A snowman-shaped object that NASA probe New Horizons flew by in early 2019 now has a brand-new name. On November 12th, NASA officials announced that the item formerly known as MU69 — and once nicknamed Ultima Thule — would now have the name Arrokoth, which is the word for “sky” in the Powhatan / Algonquian language.

2019-Nov-13, 07:55 PM
Do we have any info on how the name was chosen?

Van Rijn
2019-Nov-14, 06:11 AM
Ah, I liked Ultima Thule as a name. Apparently, some thought it sounded too much like the Thule society, which is tied to the Nazis, so they renamed it. Thule society sounds like something I might have heard of, but if so, probably something I only heard of in passing.

2019-Nov-14, 10:14 AM
Do we have any info on how the name was chosen?

GreekWire gives the answer.


Members of the New Horizons science team announced today that their proposed name has won approval by the International Astronomical Union and its Minor Planet Center.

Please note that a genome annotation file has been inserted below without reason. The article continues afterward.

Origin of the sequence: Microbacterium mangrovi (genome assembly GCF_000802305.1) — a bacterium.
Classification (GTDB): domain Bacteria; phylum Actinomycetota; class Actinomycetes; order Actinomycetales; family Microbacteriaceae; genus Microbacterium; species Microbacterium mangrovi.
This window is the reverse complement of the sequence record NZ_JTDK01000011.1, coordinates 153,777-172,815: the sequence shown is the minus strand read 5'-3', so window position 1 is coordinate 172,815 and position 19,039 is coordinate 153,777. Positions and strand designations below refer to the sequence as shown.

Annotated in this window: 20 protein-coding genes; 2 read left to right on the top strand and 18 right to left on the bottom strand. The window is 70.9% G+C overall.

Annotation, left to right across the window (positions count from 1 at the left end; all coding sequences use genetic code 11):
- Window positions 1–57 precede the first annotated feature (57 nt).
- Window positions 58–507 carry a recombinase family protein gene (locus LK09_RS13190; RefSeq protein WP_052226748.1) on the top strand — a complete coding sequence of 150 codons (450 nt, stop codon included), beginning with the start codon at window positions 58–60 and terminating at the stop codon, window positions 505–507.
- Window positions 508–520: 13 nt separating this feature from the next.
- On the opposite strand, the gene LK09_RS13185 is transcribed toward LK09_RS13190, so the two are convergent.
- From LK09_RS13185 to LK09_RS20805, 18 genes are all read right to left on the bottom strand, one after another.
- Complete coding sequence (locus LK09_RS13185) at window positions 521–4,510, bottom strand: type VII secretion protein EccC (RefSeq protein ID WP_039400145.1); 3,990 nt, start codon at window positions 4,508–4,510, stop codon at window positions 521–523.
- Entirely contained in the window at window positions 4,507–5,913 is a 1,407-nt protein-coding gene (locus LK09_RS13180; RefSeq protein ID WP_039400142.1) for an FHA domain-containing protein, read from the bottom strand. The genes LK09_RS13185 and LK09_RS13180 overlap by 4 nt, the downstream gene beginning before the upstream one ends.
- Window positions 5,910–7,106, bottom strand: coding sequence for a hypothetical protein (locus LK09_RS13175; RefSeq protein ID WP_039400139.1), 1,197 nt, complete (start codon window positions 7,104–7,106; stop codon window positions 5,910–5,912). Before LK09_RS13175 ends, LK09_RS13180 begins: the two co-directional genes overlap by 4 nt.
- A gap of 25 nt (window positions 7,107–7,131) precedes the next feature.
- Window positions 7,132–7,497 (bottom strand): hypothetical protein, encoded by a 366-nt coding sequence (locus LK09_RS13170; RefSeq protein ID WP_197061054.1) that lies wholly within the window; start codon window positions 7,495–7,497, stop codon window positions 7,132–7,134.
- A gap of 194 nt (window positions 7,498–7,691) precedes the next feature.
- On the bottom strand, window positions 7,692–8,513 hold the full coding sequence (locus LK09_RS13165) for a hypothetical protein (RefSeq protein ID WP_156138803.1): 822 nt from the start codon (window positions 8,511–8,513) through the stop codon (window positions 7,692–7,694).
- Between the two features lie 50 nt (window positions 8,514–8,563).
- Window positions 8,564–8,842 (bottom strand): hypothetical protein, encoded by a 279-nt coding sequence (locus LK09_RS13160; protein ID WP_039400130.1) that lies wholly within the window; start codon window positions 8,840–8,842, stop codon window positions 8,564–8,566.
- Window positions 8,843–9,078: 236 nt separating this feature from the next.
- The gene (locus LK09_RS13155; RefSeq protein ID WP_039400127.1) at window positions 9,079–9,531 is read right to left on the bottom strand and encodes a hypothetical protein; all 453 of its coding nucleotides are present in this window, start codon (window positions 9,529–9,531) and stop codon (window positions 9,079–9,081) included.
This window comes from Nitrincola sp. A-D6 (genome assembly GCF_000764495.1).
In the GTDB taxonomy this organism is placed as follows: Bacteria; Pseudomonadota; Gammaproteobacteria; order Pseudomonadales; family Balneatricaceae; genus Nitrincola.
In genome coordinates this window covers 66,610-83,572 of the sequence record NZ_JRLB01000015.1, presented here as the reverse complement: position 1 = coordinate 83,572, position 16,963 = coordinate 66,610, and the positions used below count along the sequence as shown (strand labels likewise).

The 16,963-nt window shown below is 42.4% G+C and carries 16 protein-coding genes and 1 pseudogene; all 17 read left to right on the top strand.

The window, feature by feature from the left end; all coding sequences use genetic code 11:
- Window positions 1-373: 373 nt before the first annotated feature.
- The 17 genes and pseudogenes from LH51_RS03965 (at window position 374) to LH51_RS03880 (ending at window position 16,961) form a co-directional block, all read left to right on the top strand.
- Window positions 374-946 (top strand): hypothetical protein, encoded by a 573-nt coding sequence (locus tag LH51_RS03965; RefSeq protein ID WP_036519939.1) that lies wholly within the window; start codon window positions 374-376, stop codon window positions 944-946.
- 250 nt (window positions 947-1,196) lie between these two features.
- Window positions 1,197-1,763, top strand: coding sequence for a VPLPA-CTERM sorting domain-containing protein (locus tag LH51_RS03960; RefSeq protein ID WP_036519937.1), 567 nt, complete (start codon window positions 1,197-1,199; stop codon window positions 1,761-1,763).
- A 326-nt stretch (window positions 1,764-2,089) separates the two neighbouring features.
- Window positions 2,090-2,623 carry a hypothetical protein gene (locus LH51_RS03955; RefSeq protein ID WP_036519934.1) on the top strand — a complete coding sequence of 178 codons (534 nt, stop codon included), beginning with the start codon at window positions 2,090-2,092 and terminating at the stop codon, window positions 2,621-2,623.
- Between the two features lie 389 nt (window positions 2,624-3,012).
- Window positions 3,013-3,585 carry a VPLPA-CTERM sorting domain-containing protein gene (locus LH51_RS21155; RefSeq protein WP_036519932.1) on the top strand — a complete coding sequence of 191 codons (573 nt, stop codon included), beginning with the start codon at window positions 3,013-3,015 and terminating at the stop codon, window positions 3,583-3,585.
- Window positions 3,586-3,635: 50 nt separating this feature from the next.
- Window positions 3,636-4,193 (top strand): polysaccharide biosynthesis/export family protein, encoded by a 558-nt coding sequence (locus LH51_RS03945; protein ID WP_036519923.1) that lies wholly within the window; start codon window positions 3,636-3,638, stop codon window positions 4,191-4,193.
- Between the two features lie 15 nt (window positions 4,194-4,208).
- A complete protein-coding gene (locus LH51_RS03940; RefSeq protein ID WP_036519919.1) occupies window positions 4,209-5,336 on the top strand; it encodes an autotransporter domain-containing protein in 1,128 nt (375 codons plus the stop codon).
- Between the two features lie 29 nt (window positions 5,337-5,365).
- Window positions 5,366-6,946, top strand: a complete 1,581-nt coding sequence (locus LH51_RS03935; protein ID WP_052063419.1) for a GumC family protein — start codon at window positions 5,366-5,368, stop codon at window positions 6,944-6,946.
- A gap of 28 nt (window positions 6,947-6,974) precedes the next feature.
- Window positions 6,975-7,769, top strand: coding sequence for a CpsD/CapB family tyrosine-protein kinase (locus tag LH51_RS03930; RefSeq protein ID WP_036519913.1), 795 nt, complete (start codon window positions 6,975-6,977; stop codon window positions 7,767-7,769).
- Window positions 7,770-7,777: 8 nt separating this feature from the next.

Before making the proposal, the scientists won the consent of elders and representatives of the Powhatan Tribe — which is best-known as the home tribe for Pocahontas in the 17th century. Some present-day members of the tribe live in Maryland, which was the home base for New Horizons mission operations.

“The name ‘Arrokoth’ reflects the inspiration of looking to the skies and wondering about the stars and worlds beyond our own,” New Horizons principal investigator Alan Stern, a planetary scientist at Southwest Research Institute, said in a NASA news release. “That desire to learn is at the heart of the New Horizons mission, and we’re honored to join with the Powhatan community and people of Maryland in this celebration of discovery.”

Lori Glaze, director of NASA’s Planetary Science Division, praised the choice of the name and said “we graciously accept this gift from the Powhatan people.”

2019-Nov-14, 12:48 PM
Odd. I thought Classical KBOs had to be named for creation deities. Unless the sky is a creation deity in Powhatan beliefs.

2019-Dec-08, 03:19 PM
"The PI's Perspective: What a Year, What a Decade!"

http://www.spacedaily.com/reports/The_PIs_Perspective_What_a_Year_What_a_Decade!_999 .html